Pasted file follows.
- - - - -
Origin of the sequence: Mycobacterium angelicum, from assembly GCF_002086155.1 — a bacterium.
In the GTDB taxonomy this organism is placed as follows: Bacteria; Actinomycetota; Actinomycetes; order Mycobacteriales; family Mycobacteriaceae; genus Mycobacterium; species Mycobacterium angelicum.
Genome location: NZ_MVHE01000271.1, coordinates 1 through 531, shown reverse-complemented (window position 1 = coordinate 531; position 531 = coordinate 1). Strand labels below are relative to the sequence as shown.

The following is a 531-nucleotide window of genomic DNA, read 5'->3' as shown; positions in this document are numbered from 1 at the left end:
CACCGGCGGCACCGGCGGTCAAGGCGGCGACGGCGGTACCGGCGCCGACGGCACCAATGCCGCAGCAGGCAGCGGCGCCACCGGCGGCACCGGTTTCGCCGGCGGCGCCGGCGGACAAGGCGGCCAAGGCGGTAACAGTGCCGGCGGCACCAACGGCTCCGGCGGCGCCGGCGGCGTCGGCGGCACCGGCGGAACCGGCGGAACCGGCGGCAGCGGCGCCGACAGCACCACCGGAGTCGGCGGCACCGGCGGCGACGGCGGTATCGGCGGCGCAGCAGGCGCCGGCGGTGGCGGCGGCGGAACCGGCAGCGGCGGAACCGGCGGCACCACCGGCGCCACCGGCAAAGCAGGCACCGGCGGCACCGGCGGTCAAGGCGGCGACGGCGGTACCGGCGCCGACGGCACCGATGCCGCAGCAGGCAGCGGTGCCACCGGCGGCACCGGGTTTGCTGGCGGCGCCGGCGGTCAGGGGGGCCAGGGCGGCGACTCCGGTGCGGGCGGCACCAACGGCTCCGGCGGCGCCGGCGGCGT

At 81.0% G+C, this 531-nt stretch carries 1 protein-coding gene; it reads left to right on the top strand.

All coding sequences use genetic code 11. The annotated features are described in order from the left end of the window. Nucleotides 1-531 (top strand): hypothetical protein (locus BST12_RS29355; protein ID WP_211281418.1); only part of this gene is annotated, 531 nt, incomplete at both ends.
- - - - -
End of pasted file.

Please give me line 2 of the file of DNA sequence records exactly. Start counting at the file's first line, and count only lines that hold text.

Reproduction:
In the GTDB taxonomy this organism is placed as follows: Bacteria; Actinomycetota; Actinomycetes; order Mycobacteriales; family Mycobacteriaceae; genus Mycobacterium; species Mycobacterium angelicum.